Why Bryan Cranston Is Very "Grateful" for El Camino: A Breaking Bad Movie

The man who played Walter White opened up about the new Netflix flick

By Chris Harnick Oct 14, 2019 7:44 PMTags
Watch: "El Camino" Cast & Crew Verklempt By "Breaking Bad" Fans

Walter White is dead in the ground. You saw it happen in the Breaking Bad series finale. But—Spoilers follow for the new movie—that didn't stop Bryan Cranston from appearing in El Camino: A Breaking Bad Movie.

The new Netflix movie revealed what happened to Jesse Pinkman (Aaron Paul) after Walter White saved him from captivity. So, Walter's dead, then how is Cranston in it? The movie features a flashback to a time Walter was alive, during season two specifically, and Cranston shot the whole thing in secret during two days off from his Broadway play Network. What was it like becoming "the danger" once again?

Breaking Bad: Behind the Scenes

"It was wonderful. I was really grateful that he thought of me to be a part of this. At the same time, I was wondering, ‘How the hell is that going to work?' I guessed it only could be retrospective, in flashback, and said, ‘OK, whatever he has to do.' And basically, that's it. If Vince Gilligan called me and said, ‘I need you to wash my car,' I'd say, ‘How about this Saturday?' I would do anything for him, because I know he is so devoted to the integrity of the characters. He wouldn't do this if it didn't have a germane place in the storytelling," Cranston told Rolling Stone when he got the call to be Walter White again.

For Cranston, who said he had no qualms with playing this version of Walter White again, it took strapping on some fake facial hair, the clothing and a bald cap to really get back into the character. While El Camino was a chance to get some closure for fans of the characters, Cranston it was a happy reunion.

"We actually shot the last scenes of the show on the very last day, which I remember very well: April 3rd of 2013, over six years ago. You have a rush of emotions. Not only is your character saying goodbye in the storyline, but personally, I'm saying goodbye to these actors and this crew who I've become so intimately involved with. Knowing that the history of working in this business is one of separation, you gain such depth emotionally with people you're working with. You're telling a story, and when it's over, you walk away. It's almost like a high school graduation, where you look at people and wonder, ‘I don't know if and when I'm going to see them again.' Although you're happy to come to a good conclusion, you're also a bit sad, because of the fact that you're saying goodbye," Cranston said.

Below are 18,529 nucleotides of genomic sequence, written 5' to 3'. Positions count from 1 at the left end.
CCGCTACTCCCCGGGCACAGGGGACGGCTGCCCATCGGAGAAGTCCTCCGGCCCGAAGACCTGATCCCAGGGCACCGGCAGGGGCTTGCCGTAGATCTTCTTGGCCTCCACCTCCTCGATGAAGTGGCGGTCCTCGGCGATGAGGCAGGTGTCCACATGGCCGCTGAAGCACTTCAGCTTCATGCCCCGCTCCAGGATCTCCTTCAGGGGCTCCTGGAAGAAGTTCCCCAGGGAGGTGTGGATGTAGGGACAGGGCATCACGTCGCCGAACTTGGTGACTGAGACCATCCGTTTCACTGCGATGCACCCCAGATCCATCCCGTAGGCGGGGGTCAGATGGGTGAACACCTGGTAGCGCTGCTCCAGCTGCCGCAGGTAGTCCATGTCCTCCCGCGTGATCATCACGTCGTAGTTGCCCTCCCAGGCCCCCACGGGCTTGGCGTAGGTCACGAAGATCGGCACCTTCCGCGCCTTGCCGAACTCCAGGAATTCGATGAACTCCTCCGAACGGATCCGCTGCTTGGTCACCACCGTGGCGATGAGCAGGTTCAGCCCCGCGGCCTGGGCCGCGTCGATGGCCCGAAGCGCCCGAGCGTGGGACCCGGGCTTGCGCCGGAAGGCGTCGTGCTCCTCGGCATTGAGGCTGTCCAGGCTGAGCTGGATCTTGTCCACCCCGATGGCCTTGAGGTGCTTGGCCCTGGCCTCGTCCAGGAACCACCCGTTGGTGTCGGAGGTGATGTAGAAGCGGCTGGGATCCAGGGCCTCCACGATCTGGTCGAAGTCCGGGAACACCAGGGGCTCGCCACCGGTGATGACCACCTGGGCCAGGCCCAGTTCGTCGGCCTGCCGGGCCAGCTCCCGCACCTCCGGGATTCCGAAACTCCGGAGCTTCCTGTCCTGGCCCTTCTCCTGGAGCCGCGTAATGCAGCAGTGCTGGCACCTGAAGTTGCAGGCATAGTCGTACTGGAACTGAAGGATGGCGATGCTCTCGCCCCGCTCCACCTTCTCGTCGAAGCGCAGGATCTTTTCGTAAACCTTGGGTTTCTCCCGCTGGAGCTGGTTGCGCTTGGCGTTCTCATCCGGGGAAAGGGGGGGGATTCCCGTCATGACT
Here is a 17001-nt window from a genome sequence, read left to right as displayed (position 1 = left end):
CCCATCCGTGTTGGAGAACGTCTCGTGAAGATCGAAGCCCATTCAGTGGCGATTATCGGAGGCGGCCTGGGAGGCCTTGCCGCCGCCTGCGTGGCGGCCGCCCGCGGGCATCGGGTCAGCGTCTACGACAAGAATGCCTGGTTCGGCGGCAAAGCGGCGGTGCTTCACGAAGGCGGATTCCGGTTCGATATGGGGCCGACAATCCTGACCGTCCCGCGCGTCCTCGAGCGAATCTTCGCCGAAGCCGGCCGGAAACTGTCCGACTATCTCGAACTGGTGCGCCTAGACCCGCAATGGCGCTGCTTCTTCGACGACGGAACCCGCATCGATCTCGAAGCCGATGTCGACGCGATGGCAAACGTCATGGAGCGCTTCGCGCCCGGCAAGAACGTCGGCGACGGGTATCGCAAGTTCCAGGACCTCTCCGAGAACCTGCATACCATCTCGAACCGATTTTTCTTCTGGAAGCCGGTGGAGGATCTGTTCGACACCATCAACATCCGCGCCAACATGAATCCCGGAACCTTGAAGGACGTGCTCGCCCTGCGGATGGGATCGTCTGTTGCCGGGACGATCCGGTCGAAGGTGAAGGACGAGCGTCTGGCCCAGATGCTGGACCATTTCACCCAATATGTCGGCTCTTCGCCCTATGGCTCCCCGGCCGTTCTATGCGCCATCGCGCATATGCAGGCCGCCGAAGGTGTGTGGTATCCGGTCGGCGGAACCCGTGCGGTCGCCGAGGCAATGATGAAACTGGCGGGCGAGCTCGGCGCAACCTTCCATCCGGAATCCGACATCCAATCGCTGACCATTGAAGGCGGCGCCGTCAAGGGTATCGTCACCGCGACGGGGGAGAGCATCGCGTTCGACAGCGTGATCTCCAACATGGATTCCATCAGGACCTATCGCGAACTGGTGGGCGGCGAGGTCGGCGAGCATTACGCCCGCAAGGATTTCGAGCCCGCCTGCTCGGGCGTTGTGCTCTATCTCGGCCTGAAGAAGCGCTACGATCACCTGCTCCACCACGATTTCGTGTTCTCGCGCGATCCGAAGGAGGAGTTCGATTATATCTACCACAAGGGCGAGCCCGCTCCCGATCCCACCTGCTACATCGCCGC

The original goodbye settled, so the relationships he made on Breaking Bad took on new shapes, Cranston said.

"This time, Aaron is still a friend, we've got the mezcal business together, we celebrate birthdays and other things together. He's a dear friend. And Vince is also a dear friend, and a lot of the other people I've reacquainted with, we exchange emails and see each other whenever possible. So the goodbye of 2013 had a time to settle, and [to allow] the new relationship to develop. And that's what we have, a new relationship that is great. A large part of the reason that Aaron and I started the mezcal business is because we missed each other on a day-to-day basis. We knew that we probably won't get a chance to work together again for a while, with the exception of El Camino," he said.

Series creator Vince Gilligan said he wanted Cranston involved because "there is no Breaking Bad without Walter white.

"I thought that I could show them in some moment from the past that was very dramatic and exciting," Gilligan told Vulture. "But then I thought, ‘Hell, that's what the whole rest of this movie was about! How about we show a little quiet moment way back in the day when they weren't at each other's throats on such an existential level?' Go back to when they annoyed each other, but basically they had respect for one another."

To accomplish the secret cameo, production used code names, cloaked the actors, shielded locations and made up backstories for why some of the Breaking Bad actors were in New Mexico again, according to Vulture.

"Going from the car to set, both of us would have to wear these ridiculous looking cloaks, like we were part of a very, very, very demented cult," Paul told Vulture. "I also thought it drew a lot more attention to us, but obviously it worked. It was so much fun. It was so nice to zip on skins of these characters that kicked off Breaking Bad. There was some blood already on their hands, but it was a much happier time. And working alongside Bryan once again in this world was something I never thought I was going to be able to do. It was a dream."

El Camino: A Breaking Bad Movie is now streaming on Netflix.